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  • City Folk: English Country Dance and the Politics of the Folk in Modern America by Daniel J. Walkowitz
  • Gregory N. Reish
City Folk: English Country Dance and the Politics of the Folk in Modern America. By Daniel J. Walkowitz. (New York: New York University Press, 2010. Pp. xv + 335, preface, acknowledgments, notes, bibliography, index.)

The history of the English Country Dance (ECD) movement since the beginning of the twentieth century winds complex pathways from England to America, intersecting with a variety of educational, scholarly, and political phenomena. Its shifting cultural meanings and progressive political applications make the ECD movement an ideal case study of twentieth-century liberalism and remind us of the many agenda-driven contexts in which folk arts movements and folklore scholarship operate. In City Folk, cultural historian Daniel J. Walkowitz traces this complex development, using it as a “prism through which to examine . . . the culture of liberalism” (p. 3). Walkowitz ties his account explicitly into ongoing anxieties about modernism, authenticity, and the identity of “the folk” in contemporary folklore studies. At issue is some contemporary scholars’ desire to view folk culture as an anti-modern alternative to industrial society, “an imagined subject from the rural past that contemporary and largely urban-suburban dancers revive” (p. 3). Dismissing the modern/antimodern dichotomy as misguided, Walkowitz argues for an “alternative modern view, seeing the folk as rooted in a local culture with its own political resonance” (p. 4). It is a compelling viewpoint, though one that lurks far beneath the surface of the book until its final chapters.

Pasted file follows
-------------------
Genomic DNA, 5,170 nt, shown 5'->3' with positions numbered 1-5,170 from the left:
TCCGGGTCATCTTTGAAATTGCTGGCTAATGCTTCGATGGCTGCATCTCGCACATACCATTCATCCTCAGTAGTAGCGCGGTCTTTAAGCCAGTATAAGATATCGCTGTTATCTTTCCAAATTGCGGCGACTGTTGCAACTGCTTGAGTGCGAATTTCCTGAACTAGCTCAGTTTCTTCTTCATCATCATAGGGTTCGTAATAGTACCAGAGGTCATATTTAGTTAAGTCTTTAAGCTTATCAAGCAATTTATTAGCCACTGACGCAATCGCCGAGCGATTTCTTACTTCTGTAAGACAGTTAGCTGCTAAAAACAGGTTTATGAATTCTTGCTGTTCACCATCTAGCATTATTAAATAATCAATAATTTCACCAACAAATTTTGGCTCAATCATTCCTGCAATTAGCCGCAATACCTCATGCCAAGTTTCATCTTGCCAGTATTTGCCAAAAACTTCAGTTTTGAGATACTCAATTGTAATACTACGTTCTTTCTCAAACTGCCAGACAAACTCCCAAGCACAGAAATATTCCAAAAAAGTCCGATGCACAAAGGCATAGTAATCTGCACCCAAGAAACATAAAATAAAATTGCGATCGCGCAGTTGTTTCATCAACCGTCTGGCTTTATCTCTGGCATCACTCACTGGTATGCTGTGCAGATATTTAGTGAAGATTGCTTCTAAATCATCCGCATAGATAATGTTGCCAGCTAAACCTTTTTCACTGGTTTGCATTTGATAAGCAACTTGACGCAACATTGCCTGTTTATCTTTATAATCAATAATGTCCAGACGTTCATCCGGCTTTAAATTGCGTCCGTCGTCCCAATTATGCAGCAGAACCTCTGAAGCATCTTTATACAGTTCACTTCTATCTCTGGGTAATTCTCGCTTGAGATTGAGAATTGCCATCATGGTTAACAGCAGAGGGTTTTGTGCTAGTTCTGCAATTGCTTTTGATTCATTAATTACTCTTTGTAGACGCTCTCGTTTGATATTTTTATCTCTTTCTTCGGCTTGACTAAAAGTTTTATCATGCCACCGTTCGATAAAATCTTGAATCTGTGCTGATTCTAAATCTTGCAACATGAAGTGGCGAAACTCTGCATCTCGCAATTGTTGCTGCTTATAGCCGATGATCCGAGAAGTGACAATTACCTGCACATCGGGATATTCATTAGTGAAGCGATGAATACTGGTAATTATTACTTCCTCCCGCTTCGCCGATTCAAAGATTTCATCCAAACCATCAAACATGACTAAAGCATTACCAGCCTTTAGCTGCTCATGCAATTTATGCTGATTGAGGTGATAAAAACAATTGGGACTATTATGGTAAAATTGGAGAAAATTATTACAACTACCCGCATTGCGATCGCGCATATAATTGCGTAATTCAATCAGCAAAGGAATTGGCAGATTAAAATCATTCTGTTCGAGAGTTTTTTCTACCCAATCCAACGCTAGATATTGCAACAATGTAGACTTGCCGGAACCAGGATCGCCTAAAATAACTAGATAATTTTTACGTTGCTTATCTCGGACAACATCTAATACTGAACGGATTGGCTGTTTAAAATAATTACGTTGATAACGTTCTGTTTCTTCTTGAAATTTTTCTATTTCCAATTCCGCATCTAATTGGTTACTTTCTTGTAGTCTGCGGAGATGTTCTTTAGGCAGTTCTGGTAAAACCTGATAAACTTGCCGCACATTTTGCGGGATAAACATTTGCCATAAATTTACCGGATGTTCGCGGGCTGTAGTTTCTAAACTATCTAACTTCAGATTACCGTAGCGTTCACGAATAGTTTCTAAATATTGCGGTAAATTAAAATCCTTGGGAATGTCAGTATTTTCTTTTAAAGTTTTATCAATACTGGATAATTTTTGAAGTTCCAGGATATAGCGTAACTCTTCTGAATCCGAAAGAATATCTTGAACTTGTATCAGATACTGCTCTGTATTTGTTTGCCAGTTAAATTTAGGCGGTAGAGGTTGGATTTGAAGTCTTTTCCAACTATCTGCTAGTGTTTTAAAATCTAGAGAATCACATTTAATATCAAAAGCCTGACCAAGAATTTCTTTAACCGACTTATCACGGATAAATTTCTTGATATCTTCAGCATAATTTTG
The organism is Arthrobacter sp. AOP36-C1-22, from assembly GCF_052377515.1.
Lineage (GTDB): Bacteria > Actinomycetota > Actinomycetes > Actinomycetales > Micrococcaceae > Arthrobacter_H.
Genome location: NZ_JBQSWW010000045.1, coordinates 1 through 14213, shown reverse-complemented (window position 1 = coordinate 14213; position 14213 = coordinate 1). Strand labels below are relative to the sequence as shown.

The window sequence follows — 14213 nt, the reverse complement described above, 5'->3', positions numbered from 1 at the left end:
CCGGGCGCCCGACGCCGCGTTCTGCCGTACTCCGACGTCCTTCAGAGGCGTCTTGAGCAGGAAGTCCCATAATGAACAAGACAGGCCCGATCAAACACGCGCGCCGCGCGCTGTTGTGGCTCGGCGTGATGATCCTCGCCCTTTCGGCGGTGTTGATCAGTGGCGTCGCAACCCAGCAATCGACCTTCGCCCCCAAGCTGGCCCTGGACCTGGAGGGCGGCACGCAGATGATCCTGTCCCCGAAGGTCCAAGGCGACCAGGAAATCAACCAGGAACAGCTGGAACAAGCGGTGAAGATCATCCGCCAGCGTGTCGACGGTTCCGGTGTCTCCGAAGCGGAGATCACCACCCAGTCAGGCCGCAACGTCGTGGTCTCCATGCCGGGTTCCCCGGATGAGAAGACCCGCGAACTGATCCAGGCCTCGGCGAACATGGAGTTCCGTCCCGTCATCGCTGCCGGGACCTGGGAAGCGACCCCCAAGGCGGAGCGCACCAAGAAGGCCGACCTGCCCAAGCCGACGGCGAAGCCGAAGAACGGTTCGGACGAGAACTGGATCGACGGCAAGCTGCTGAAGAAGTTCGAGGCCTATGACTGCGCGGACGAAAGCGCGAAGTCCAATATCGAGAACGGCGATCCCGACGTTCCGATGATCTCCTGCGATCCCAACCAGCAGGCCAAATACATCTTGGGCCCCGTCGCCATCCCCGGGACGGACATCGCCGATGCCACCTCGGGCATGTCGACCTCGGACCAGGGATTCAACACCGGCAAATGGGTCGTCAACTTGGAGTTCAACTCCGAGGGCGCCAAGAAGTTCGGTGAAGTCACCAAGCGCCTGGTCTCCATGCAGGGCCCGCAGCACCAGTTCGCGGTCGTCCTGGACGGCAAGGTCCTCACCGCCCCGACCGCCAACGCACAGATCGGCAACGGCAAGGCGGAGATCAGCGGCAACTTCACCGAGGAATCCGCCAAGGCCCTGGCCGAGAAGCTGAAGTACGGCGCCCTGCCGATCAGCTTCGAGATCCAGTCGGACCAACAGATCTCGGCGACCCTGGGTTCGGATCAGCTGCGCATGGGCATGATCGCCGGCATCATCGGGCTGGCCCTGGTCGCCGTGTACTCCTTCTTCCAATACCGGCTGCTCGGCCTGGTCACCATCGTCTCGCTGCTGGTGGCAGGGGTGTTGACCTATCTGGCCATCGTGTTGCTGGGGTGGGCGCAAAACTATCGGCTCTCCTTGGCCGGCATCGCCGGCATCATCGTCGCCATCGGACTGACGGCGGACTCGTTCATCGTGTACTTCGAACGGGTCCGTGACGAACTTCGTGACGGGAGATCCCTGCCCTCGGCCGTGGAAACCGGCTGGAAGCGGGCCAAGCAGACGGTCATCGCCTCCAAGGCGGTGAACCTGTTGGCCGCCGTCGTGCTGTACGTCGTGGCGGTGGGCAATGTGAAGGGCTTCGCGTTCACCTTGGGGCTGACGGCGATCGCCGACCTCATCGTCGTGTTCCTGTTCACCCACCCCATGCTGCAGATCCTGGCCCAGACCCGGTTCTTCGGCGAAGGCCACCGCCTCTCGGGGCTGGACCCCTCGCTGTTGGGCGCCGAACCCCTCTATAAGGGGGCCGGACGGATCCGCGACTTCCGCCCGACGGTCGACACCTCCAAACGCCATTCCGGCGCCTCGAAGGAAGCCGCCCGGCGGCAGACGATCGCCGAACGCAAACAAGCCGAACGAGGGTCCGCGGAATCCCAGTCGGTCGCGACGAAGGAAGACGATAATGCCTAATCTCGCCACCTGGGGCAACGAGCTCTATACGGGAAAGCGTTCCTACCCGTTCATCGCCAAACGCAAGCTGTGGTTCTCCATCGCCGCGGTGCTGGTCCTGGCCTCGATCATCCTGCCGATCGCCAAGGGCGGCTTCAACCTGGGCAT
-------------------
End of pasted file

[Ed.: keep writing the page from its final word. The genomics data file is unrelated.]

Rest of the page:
City Folk divides into two parts: part 1 recounts early twentieth-century progressivism and its relationships to early folk revivalism in England and the United States, while part 2 concentrates on the postwar revival and the political culture of the modern ECD movement. Although Walkowitz rightly points out that his early chapters do not take a strictly chronological approach, they are certainly historical. Chapter 1 locates early twentieth-century ECD as part of the progressive response to the physical stresses of urban industrial society, particularly for the more “fragile” populations of women and children. The folk dance movement emerged as a type of physical exercise, connecting directly to the establishment of physical education programs in American schools and the playground movement. In chapter 2, Walkowitz ties ECD to the progressivist project of the bourgeois middle class and to a liberal effort to “build an inclusive American identity” in the face of increasing nativism (p. 50). He describes the work of Elizabeth Burchenal, one of several key women in the development of the American folk dance movement, and posits early twentieth-century folk dance as both a political response to the “historical crisis” of industrial society, and as a type of physical exercise infused with political and even moral power.

Chapters 3, 4, and 5 take the reader back and forth between England and America, offering a revised account of Cecil Sharp’s seminal career with an emphasis on his involvement with the English folk dance movements on both sides of the Atlantic. Sharp’s collaborations and confrontations with Burchenal, Mary Neal, Maud Karpeles, and Lily Conant (née Roberts) underscore the political complexities of his scholarly and cultural agendas. Among the many historical revisions in this part of the book, Walkowitz draws emphatic attention to Maud Karpeles’s vital role as Sharp’s true collaborator, and rehearses some of the great struggles they overcame during their fieldwork together. Sharp’s dance-related discoveries in Kentucky confirmed his beliefs about the survival of English peasant culture in the United States, and in this context, Walkowitz provides brief but valuable discussion of some of the dances themselves, [End Page 93] along with more substantive examinations of Sharp’s recordings for Victor and Columbia in the 1910s.

Part 2 of City Folk opens with chapter 6, which takes us to the beatnik and folkie scene around New York’s Washington Park and describes the broadening of the ECD movement in the second half of the twentieth century with the influx of new ethnic groups from the folk song movement. A few of Walkowitz’s assertions regarding the folk song movement seem curious...


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